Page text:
In U.S. v. Williams, the defendant was convicted in federal court of possession of a firearm by a convicted felon in violation of 18 U.S.C.§ 922(g), possession of crack cocaine, and possession of a firearm in furtherance of a drug trafficking crime. On appeal he challenged the introduction of evidence seized as a result of an unlawful search. Williams was arrested when two Miami Police Officers approached a rooming house in the Coconut Grove section of Miami to investigate complaints that narcotics were being sold from the location. After the officers knocked on the door, Williams answered and the officer questioned him and eventually asked Williams if he had anything illegal on him. According to the officer, Williams said “go ahead, I ain’t got nothing.” When the officer reached for William’s pocket, Williams pushed him in the chest area causing the officer to stumble backwards. Following that encounter, Williams then ran inside the house to the back of the house. The two officers gave chase and caught him at the end of the house. During the struggle to place handcuffs on Williams, one of the officers saw a semiautomatic gun fall out of the William’s waistband and land nearby. The gun was recovered and after searching Williams’ pocket they found 21 small bags of crack cocaine in a cigarette box and $236 in cash.
Williams filed a motion to suppress the evidence seized on grounds the officers had no probable cause or reasonable suspicion he was dealing in drugs. Williams argued the evidence was seized as a result of an illegal, nonconsensual search. Even if the initial encounter was valid, the officer’s attempt to search was invalid because Williams never consented to the search. Finally he argued that even if he consented at first, he withdrew his consent. During the suppression hearing Williams disputed the officer’s version of the incident. He claimed he denied having any drugs when asked by the officer. When the officer asked if he would mind being searched, Williams denied giving consent and said that when the officer reached for his pockets, he only pushed the officers hands away because he already refused the consent to a search.
The court of appeals upheld the denial of the suppression motion. First the district court did not err in making a credibility finding against the defendant. There was no Fourth Amendment violation by the officer’s entry upon the private property to knock on the door. Their purpose was to investigate the present of criminal activity upon receiving complaints. The court of appeals credited the officer’s account that they obtained consent to search Williams. The officer said that Williams struck him, giving the officer probable cause to arrest Williams for resisting arrest with violence or battery on a law enforcement officer. The court noted that an officer is allowed to enter a dwelling without a warrant if he is in “hot pursuit” of a suspect. The officers could therefore pursue Williams into the house.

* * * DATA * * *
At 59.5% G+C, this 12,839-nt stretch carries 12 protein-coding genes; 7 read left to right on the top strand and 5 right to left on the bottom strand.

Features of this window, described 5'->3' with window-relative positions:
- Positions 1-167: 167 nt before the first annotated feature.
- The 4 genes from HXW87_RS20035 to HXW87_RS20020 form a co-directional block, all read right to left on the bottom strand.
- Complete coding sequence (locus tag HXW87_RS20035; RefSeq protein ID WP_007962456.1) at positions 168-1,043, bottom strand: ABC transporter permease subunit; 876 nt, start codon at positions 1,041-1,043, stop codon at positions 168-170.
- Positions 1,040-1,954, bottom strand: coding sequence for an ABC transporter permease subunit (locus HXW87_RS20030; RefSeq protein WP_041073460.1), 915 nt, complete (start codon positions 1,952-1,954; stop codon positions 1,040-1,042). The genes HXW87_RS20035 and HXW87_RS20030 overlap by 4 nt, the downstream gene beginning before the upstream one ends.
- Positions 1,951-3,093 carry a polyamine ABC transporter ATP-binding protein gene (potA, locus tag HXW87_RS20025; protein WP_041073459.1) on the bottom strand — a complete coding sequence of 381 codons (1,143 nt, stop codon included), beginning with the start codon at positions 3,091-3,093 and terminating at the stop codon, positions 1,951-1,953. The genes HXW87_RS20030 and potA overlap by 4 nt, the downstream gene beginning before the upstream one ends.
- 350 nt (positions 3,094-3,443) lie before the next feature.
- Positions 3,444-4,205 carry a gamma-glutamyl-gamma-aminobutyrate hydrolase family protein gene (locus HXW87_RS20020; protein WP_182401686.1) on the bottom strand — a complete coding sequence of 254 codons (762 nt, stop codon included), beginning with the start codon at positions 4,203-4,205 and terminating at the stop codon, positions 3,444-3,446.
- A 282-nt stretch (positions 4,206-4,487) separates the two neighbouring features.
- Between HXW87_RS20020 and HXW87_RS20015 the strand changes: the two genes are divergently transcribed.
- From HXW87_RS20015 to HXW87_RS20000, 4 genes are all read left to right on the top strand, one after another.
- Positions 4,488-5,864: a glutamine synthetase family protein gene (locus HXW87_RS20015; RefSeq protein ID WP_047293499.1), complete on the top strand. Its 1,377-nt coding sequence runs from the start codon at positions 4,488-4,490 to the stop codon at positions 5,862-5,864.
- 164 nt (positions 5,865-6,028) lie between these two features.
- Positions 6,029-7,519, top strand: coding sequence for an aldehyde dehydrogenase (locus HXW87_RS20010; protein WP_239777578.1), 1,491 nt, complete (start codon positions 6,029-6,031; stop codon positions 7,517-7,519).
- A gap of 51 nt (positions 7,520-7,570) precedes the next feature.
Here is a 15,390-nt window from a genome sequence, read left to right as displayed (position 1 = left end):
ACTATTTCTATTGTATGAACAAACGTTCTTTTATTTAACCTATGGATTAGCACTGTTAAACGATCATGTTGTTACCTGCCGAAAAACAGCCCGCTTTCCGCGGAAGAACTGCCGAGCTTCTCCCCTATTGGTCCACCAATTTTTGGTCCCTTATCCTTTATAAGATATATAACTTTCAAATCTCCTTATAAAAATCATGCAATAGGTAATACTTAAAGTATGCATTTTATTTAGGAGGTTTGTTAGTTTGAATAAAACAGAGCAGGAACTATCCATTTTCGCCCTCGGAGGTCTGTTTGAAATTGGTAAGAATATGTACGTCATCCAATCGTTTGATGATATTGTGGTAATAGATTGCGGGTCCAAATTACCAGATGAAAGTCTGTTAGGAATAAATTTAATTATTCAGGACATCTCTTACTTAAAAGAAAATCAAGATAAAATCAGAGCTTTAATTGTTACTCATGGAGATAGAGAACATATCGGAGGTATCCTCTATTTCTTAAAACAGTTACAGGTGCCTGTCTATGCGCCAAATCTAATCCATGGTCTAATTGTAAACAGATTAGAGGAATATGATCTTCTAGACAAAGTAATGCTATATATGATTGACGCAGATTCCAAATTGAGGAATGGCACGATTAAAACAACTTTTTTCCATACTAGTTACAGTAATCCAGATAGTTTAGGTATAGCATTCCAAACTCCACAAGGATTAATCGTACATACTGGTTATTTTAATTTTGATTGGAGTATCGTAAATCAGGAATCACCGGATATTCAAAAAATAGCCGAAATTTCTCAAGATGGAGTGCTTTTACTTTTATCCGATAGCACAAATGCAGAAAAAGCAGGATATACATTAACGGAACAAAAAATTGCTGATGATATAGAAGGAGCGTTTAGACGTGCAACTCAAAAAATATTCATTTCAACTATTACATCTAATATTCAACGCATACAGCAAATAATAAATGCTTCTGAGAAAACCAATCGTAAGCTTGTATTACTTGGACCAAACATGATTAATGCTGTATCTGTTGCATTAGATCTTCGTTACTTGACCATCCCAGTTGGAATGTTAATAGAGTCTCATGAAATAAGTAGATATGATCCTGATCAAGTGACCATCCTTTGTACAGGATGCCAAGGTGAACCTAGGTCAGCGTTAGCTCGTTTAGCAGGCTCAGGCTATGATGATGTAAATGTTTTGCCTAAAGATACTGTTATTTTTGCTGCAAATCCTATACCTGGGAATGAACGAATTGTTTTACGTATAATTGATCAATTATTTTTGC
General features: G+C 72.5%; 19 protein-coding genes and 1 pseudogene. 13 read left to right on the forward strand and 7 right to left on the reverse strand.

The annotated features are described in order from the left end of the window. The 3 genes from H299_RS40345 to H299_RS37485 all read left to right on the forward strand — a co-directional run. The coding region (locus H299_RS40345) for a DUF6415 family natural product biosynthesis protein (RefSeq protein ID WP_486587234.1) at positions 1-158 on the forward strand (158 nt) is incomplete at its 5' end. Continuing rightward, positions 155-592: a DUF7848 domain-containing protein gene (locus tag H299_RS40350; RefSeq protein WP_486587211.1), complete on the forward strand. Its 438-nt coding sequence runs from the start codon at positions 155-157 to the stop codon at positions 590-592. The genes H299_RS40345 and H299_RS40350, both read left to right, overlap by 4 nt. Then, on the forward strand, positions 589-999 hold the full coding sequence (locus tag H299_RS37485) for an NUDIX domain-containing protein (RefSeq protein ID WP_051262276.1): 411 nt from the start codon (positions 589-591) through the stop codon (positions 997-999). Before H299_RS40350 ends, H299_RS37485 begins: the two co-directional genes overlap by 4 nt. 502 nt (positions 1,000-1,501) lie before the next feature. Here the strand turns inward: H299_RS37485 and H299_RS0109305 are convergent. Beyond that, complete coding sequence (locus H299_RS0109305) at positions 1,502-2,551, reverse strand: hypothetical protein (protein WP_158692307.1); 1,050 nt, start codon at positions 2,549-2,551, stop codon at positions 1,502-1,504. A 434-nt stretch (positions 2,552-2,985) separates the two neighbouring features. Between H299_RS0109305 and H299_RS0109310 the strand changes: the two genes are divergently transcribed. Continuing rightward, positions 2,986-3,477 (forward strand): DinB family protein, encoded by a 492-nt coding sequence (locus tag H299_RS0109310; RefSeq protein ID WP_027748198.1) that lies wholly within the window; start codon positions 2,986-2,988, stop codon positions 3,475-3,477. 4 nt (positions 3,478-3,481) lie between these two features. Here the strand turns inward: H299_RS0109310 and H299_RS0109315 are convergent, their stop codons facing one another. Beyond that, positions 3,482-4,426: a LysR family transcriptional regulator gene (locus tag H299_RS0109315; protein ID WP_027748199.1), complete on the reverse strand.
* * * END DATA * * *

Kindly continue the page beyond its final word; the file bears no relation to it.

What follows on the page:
Evidence was sufficient to convict for possession of a firearm
Williams challenged his conviction for possessing the firearm in furtherance of a drug trafficking crime and argued there was insufficient evidence to link the gun obtained from him to a drug trafficking crime. The court of appeals found more than enough evidence for a reasonable jury to conclude that Williams used the pistol “in furtherance of” a drug offense because the government’s expert witness testified the drugs he carried appeared he was a street dealer and that street dealers us handguns like the Glock to defend their territory against rival drug dealers.
Any error in denying a peremptory strike during jury selection was harmless
Williams challenged the district court’s decision to sustain the government’s Batson objection to Williams” peremptory strike. The district court found that the defendant’s strike of a white juror was in violation of Batson because he could not offer a race neutral explanation for the peremptory strike after having struck three other white or Hispanic venire members. The court of appeals declined to determine whether the district court misapplied Batson in its ruling. Instead it found that the under Rivera v. Illinois the Supreme Court held even if the court erred in depriving the defendant of a peremptory strike, it does not amount to a deprivation of the Defendant’s due process right because there is no free standing constitutional right to a peremptory challenge. The court applied Rivera here, finding the defendants do not right under the constitution to peremptory challenges.. Here the court found that any error by the district court was harmless and did not require automatic reversal.